Anguilla – Working with the Department of Lands and Surveys

By Frank Pichel, Leslie Hodge

Leslie Jasen Hodge took over as the Director of the Anguilla Department of Lands and Surveys (DLS) Department in 2014 with a grand vision to modernize and digitize land administration island-wide. 

As is often the case in governments around the world, a limited budget meant that many of his envisioned reforms were not immediately possible. However significant damage to the DLS building by Hurricane Irma in 2017 brought to the forefront the significant risk the maintaining paper-based land records. The Government of Anguilla, with support from the British Government, granted permission for the DLS team to immediately embark on an effort to scan and digitize all existing land records. This became the foundation for the new land administration system, which leveraged Spatial Dimensions’ (formerly Trimble) Landfolio software platform, to bring a secure, accurate and transparent digital land registration system to the island nation of Anguilla.

With this first critical stage completed, the team turned their attention to the next problem – a lack of up-to-date island-wide imagery. This is key to visualizing the land records in relation to current land use/land cover information (i.e. such as infrastructure development, natural resources, etc.). The lack of up to date imagery had previously limited the ability to assess how a survey record aligns with the reality on the ground.  With satellite imagery lacking the resolution and detail needed, and traditional aerial photography from a crewed aircraft being too expensive, Director Hodge reached out to PLACE in early 2023 as both an economical and rapid solution to his problem.

Director Hodge in his pitch to the Legislature and fellow stakeholders cited that “very often we find that we as policymakers, planners and decision makers need to understand what, where and when things are happening to keep up with the lightning pace of change to make the best informed decision for the nation of Anguilla.” 

Mr. Hodge has expressed that land management, disaster and emergency management, natural-resource management, agriculture and disease control are all fields that require precise, up-to-date spatial information. The ability to develop and implement interagency solutions is ever so crucial. One way to achieve this is through updated imagery and the inclusion of streetview imagery has taken it to another level in Anguilla. The Government of Anguilla and PLACE signed an agreement in August of 2023, and the PLACE team were in country and collecting PLACE Ground and PLACE Aerial data within weeks. Over the course of October and November, approximately eighty-five square kilometres were captured with a resolution of 5 cm per pixel. In addition, the offshore cays of Sandy Island (0.4 kms2, 2.5 cm resolution) and Scrub Island (12.5 kms2, 10 cm resolution) were captured.

Production included a series of flights from the Clayton J. Lloyd International Airport, requiring close coordination with Air Traffic Control, and prior approvals from the Air Safety Support International (ASSI), a subsidiary of United Kingdom Civil Aviation Authority responsible for civil aviation in the UK Overseas Territories.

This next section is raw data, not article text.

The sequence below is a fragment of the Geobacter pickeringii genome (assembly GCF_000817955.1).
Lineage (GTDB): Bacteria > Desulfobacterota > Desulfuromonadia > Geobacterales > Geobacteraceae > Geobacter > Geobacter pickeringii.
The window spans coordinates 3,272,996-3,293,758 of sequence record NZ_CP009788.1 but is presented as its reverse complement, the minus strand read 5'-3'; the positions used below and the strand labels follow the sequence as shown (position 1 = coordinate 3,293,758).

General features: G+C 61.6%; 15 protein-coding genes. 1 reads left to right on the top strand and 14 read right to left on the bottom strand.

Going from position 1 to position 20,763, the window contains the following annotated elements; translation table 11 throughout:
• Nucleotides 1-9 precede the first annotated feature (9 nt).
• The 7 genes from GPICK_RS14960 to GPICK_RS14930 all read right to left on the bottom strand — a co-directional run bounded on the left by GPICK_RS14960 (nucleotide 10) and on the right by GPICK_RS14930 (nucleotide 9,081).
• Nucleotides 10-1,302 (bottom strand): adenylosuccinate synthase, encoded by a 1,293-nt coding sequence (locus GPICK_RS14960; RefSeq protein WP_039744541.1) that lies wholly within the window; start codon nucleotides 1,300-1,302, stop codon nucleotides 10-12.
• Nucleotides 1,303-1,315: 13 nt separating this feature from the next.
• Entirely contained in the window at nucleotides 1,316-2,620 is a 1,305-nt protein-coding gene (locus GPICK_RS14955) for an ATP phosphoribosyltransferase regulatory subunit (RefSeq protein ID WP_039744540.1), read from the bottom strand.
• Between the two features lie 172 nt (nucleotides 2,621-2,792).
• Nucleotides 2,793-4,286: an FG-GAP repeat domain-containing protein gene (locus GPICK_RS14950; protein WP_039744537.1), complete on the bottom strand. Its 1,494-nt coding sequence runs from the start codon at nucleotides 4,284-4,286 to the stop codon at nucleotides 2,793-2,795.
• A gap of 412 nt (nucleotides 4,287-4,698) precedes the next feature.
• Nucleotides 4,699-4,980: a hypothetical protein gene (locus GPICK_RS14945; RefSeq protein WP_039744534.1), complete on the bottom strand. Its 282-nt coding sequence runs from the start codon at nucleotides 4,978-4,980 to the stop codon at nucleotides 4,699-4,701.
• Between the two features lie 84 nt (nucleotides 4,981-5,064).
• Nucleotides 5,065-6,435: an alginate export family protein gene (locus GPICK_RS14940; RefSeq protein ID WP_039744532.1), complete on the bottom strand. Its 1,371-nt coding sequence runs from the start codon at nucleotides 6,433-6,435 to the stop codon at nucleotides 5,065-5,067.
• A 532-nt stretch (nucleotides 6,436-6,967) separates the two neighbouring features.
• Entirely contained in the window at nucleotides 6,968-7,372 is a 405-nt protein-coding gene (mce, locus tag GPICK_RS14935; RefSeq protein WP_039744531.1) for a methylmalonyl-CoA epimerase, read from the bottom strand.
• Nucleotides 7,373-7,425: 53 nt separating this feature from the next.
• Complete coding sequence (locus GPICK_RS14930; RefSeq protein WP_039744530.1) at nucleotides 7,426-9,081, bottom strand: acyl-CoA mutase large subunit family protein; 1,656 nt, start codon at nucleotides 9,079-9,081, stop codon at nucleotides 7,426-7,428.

DLS staff created and mapped sixty-six (66) Ground Control Points (GCPs) across the island prior to the imagery capture, ensuring the data can be processed into a single ortho-photo with an approximate positional accuracy of 1 – 1.5 times the ground sampling distance (GSD) that ranges from 2.5 cm to 10 cm/per pixel and meeting the needs of DLS, as well as other government agencies expecting to use the data.

In addition to the aerial imagery, over 325 linear kilometres of PLACE Ground was captured, resulting in streetview for all primary, secondary and the vast majority of tertiary roads.

As soon as the data was available the DLS teams working with PLACE immediately started work on creating data products. These included flood models, a digital surface model, 3D Visualizations of the Central Business District and the use of machine learning models to extract building footprints, classify land use and identify vegetation. These data sets are already being used as the government embarks on new infrastructure developments such as the expansion of the Clayton J Lloyd International Airport and Altamer Marina development for which the information is crucial. The new imagery and streetview will be the main gateway to discover, access, and communicate spatial data and information about natural and built environment in Anguilla.

For Director Hodge, imagery from PLACE, combined with the Landfolio system and Esri software, has helped to ensure the DLS is where he always envisioned it would be – “leading in the Caribbean – having the digital imagery, registers, and the land information system.  Everything comes together as one with up to date data and imagery.

For Anguilla, imagery has proved to be the missing piece.


View our STAC Catalogue to see what data is available for Anguilla through the PLACE Trust. 

Find more detail in our Anguilla Field Report.

Hear Director Hodge’s recent interview on Anguilla Radio